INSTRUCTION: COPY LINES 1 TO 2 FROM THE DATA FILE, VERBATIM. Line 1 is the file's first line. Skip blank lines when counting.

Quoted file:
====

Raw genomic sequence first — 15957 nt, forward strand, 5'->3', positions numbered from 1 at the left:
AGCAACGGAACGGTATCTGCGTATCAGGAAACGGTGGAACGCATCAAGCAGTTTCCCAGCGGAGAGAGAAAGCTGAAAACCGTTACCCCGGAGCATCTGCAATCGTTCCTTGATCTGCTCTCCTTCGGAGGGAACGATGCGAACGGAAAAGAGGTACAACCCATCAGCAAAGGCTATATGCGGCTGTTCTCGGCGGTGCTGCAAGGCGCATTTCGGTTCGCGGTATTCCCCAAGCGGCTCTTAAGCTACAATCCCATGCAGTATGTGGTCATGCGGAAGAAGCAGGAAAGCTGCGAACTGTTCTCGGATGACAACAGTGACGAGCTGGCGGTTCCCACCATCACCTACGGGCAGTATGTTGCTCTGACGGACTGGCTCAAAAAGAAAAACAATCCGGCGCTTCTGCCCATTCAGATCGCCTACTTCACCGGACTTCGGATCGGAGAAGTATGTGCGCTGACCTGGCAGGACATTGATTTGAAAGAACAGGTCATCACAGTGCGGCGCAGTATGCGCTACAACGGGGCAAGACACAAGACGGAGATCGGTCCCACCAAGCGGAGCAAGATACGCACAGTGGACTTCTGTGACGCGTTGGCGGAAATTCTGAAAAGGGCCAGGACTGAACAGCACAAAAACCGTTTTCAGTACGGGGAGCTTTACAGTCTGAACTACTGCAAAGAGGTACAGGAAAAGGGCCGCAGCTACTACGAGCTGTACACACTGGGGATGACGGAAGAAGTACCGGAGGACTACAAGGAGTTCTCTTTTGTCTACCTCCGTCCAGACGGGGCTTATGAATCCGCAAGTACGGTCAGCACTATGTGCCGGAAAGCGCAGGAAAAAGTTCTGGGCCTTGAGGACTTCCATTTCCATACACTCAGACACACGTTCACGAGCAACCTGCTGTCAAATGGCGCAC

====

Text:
Raw genomic sequence first — 15957 nt, forward strand, 5'->3', positions numbered from 1 at the left:
AGCAACGGAACGGTATCTGCGTATCAGGAAACGGTGGAACGCATCAAGCAGTTTCCCAGCGGAGAGAGAAAGCTGAAAACCGTTACCCCGGAGCATCTGCAATCGTTCCTTGATCTGCTCTCCTTCGGAGGGAACGATGCGAACGGAAAAGAGGTACAACCCATCAGCAAAGGCTATATGCGGCTGTTCTCGGCGGTGCTGCAAGGCGCATTTCGGTTCGCGGTATTCCCCAAGCGGCTCTTAAGCTACAATCCCATGCAGTATGTGGTCATGCGGAAGAAGCAGGAAAGCTGCGAACTGTTCTCGGATGACAACAGTGACGAGCTGGCGGTTCCCACCATCACCTACGGGCAGTATGTTGCTCTGACGGACTGGCTCAAAAAGAAAAACAATCCGGCGCTTCTGCCCATTCAGATCGCCTACTTCACCGGACTTCGGATCGGAGAAGTATGTGCGCTGACCTGGCAGGACATTGATTTGAAAGAACAGGTCATCACAGTGCGGCGCAGTATGCGCTACAACGGGGCAAGACACAAGACGGAGATCGGTCCCACCAAGCGGAGCAAGATACGCACAGTGGACTTCTGTGACGCGTTGGCGGAAATTCTGAAAAGGGCCAGGACTGAACAGCACAAAAACCGTTTTCAGTACGGGGAGCTTTACAGTCTGAACTACTGCAAAGAGGTACAGGAAAAGGGCCGCAGCTACTACGAGCTGTACACACTGGGGATGACGGAAGAAGTACCGGAGGACTACAAGGAGTTCTCTTTTGTCTACCTCCGTCCAGACGGGGCTTATGAATCCGCAAGTACGGTCAGCACTATGTGCCGGAAAGCGCAGGAAAAAGTTCTGGGCCTTGAGGACTTCCATTTCCATACACTCAGACACACGTTCACGAGCAACCTGCTGTCAAATGGCGCAC